2697 Albina

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2697 Albina
Discovery [1]
Discovered by B. Burnasheva
Discovery site Crimean Astrophysical Obs.
Discovery date 9 October 1969
Designations
MPC designation (2697) Albina
Named after
Albina Serova (astronomer)[2]
1969 TC3 · 1929 TB
1936 TL · 1938 BE
1939 DE · 1942 RV
1949 SC1 · 1950 YA
1952 DU1 · 1968 OT
1972 BJ · 1975 QR
1975 RG · 1979 FK2
1983 VR1
main-belt · (outer)[1]
Orbital characteristics[1]
Epoch 4 September 2017 (JD 2458000.5)
Uncertainty parameter 0
Observation arc 87.30 yr (31,887 days)
Aphelion 3.8438 AU
Perihelion 3.2798 AU
3.5618 AU
Eccentricity 0.0792
6.72 yr (2,455 days)
14.298°
0° 8m 47.76s / day
Inclination 3.5811°
270.95°
132.11°
Physical characteristics
Dimensions 51.36 km (derived)[3]
51.54±1.4 km (IRAS:16)[4]
52.74±0.93 km[5]
9.6 h[6]
16.5871±0.0165 h[7]
0.0385 (derived)[3]
0.053±0.002[5]
0.0553±0.003 (IRAS:16)[4]
X[8] · C[3]
10.6[1][3] · 10.2[4][5] · 10.96±0.25[8] · 10.367±0.002 (R)[7]

2697 Albina, provisional designation 1969 TC3, is a carbonaceous asteroid from the outer region of the asteroid belt, approximately 52 kilometers in diameter. It was discovered on 9 October 1969, by Russian astronomer Bella Burnasheva at the Crimean Astrophysical Observatory, Nauchnyj, on the Crimean peninsula. The asteroid was later named after Russian astronomer Albina Serova.[9]

Orbit and classification[edit]

Albina orbits the Sun in the outer main-belt at a distance of 3.3–3.8 AU once every 6 years and 9 months (2,455 days). Its orbit has an eccentricity of 0.08 and an inclination of 4° with respect to the ecliptic.[1]

The asteroid was first identified as 1929 TB at Lowell Observatory in 1929. It first used observation was taken at Uccle Observatory in 1936, extending the body's observation arc by 33 years prior to its official discovery at Nauchnyj.[9]

Physical characteristics[edit]

Albina has been characterized as a X-type asteroid by Pan-STARRS' photometric survey.[8] It has also been dark described as a carbonaceous C-type asteroid in the Lightcurve Data Base.[3]

Rotation period[edit]

A rotational lightcurve of Albina was obtained from photometric observations made at the U.S. Palomar Transient Factory in October 2010. The lightcurve gave a rotation period of 16.5871±0.0165 hours with a brightness amplitude of 0.16 in magnitude (U=2),[7] and supersedes a previous period of 9.6 hours from a fragmentary lightcurve, obtained by French astronomer Laurent Bernasconi in March 2006 (U=1).[6]

Diameter and albedo[edit]

According to the space-based surveys carried out by the Infrared Astronomical Satellite (IRAS) and the Japanese Akari satellite, Albina has an albedo of 0.055 and 0.053, with a corresponding diameter of 51.5 and 52.7 kilometers, respectively.[4][5] The Collaborative Asteroid Lightcurve Link derives a lower albedo of 0.039 and a diameter of 51.4 kilometers.[3]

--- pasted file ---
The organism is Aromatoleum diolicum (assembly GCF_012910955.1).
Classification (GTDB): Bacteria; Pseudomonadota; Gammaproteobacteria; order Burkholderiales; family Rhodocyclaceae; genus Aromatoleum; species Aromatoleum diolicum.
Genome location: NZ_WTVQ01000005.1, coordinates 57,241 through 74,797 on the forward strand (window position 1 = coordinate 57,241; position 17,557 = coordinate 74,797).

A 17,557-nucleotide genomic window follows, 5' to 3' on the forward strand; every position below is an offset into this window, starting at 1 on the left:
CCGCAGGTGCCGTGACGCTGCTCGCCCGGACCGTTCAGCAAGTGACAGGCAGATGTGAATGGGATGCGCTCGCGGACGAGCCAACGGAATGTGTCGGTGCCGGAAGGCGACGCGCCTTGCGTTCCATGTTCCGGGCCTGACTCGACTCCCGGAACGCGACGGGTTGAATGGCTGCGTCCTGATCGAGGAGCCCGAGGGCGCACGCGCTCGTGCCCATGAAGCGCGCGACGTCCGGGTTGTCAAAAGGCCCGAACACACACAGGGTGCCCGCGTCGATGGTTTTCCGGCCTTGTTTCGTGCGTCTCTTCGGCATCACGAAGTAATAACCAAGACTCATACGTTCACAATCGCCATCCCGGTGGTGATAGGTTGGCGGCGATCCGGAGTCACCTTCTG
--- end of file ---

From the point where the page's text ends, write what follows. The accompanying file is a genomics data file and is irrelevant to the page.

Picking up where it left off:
Naming[edit]

This minor planet was named after Russian astronomer from Moscow, Albina Serova, who is a friend of the discoverer.[2] The official naming citation was published by the Minor Planet Center on 18 September 1986 (M.P.C. 11156).[10]

References[edit]

  1. ^ a b c d e "JPL Small-Body Database Browser: 2697 Albina (1969 TC3)" (2017-01-27 last obs.). Jet Propulsion Laboratory. Retrieved 14 June 2017. 
  2. ^ a b Schmadel, Lutz D. (2007). Dictionary of Minor Planet Names – (2697) Albina. Springer Berlin Heidelberg. p. 220. ISBN 978-3-540-00238-3. Retrieved 7 May 2016. 
  3. ^ a b c d e f "LCDB Data for (2697) Albina". Asteroid Lightcurve Database (LCDB). Retrieved 7 May 2016. 
  4. ^ a b c d Tedesco, E. F.; Noah, P. V.; Noah, M.; Price, S. D. (October 2004). "IRAS Minor Planet Survey V6.0". NASA Planetary Data System. Bibcode:2004PDSS...12.....T. Retrieved 7 May 2016. 
  5. ^ a b c d Usui, Fumihiko; Kuroda, Daisuke; Müller, Thomas G.; Hasegawa, Sunao; Ishiguro, Masateru; Ootsubo, Takafumi; et al. (October 2011). "Asteroid Catalog Using Akari: AKARI/IRC Mid-Infrared Asteroid Survey". Publications of the Astronomical Society of Japan. 63 (5): 1117–1138. Bibcode:2011PASJ...63.1117U. doi:10.1093/pasj/63.5.1117. Retrieved 7 May 2016. 
  6. ^ a b Behrend, Raoul. "Asteroids and comets rotation curves – (2697) Albina". Geneva Observatory. Retrieved 7 May 2016. 
  7. ^ a b c Waszczak, Adam; Chang, Chan-Kao; Ofek, Eran O.; Laher, Russ; Masci, Frank; Levitan, David; et al. (September 2015). "Asteroid Light Curves from the Palomar Transient Factory Survey: Rotation Periods and Phase Functions from Sparse Photometry". The Astronomical Journal. 150 (3): 35. arXiv:1504.04041Freely accessible. Bibcode:2015AJ....150...75W. doi:10.1088/0004-6256/150/3/75. Retrieved 7 May 2016. 
  8. ^ a b c Veres, Peter; Jedicke, Robert; Fitzsimmons, Alan; Denneau, Larry; Granvik, Mikael; Bolin, Bryce; et al. (November 2015). "Absolute magnitudes and slope parameters for 250,000 asteroids observed by Pan-STARRS PS1 - Preliminary results". Icarus. 261: 34–47. arXiv:1506.00762Freely accessible. Bibcode:2015Icar..261...34V. doi:10.1016/j.icarus.2015.08.007. Retrieved 7 May 2016. 
  9. ^ a b "2697 Albina (1969 TC3)". Minor Planet Center. Retrieved 7 May 2016. 
  10. ^ "MPC/MPO/MPS Archive". Minor Planet Center. Retrieved 7 May 2016. 

External links[edit]